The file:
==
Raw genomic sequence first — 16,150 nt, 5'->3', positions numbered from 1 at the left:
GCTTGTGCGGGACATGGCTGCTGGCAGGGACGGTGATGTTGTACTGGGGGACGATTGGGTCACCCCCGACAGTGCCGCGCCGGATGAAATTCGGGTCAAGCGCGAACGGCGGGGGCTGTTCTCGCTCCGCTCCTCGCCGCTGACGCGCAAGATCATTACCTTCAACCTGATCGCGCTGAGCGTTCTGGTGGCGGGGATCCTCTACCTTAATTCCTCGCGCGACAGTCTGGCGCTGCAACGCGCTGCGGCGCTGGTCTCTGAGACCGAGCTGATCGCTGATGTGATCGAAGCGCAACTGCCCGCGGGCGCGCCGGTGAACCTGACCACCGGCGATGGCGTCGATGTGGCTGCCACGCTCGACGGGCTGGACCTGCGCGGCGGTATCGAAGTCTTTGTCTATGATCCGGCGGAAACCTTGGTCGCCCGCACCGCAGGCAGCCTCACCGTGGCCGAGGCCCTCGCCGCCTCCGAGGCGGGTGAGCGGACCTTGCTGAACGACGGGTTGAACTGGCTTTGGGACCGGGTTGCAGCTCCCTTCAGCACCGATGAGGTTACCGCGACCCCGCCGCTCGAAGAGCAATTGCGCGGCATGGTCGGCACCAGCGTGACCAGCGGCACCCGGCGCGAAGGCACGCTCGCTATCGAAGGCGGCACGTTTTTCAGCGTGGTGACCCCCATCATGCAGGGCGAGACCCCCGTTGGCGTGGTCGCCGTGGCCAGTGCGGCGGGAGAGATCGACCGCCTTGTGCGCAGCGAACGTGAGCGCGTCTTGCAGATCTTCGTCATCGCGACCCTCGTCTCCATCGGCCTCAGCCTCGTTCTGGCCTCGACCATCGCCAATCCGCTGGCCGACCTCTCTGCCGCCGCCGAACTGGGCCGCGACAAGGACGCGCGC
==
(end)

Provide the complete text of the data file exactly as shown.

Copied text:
Raw genomic sequence first — 16,150 nt, 5'->3', positions numbered from 1 at the left:
GCTTGTGCGGGACATGGCTGCTGGCAGGGACGGTGATGTTGTACTGGGGGACGATTGGGTCACCCCCGACAGTGCCGCGCCGGATGAAATTCGGGTCAAGCGCGAACGGCGGGGGCTGTTCTCGCTCCGCTCCTCGCCGCTGACGCGCAAGATCATTACCTTCAACCTGATCGCGCTGAGCGTTCTGGTGGCGGGGATCCTCTACCTTAATTCCTCGCGCGACAGTCTGGCGCTGCAACGCGCTGCGGCGCTGGTCTCTGAGACCGAGCTGATCGCTGATGTGATCGAAGCGCAACTGCCCGCGGGCGCGCCGGTGAACCTGACCACCGGCGATGGCGTCGATGTGGCTGCCACGCTCGACGGGCTGGACCTGCGCGGCGGTATCGAAGTCTTTGTCTATGATCCGGCGGAAACCTTGGTCGCCCGCACCGCAGGCAGCCTCACCGTGGCCGAGGCCCTCGCCGCCTCCGAGGCGGGTGAGCGGACCTTGCTGAACGACGGGTTGAACTGGCTTTGGGACCGGGTTGCAGCTCCCTTCAGCACCGATGAGGTTACCGCGACCCCGCCGCTCGAAGAGCAATTGCGCGGCATGGTCGGCACCAGCGTGACCAGCGGCACCCGGCGCGAAGGCACGCTCGCTATCGAAGGCGGCACGTTTTTCAGCGTGGTGACCCCCATCATGCAGGGCGAGACCCCCGTTGGCGTGGTCGCCGTGGCCAGTGCGGCGGGAGAGATCGACCGCCTTGTGCGCAGCGAACGTGAGCGCGTCTTGCAGATCTTCGTCATCGCGACCCTCGTCTCCATCGGCCTCAGCCTCGTTCTGGCCTCGACCATCGCCAATCCGCTGGCCGACCTCTCTGCCGCCGCCGAACTGGGCCGCGACAAGGACGCGCGC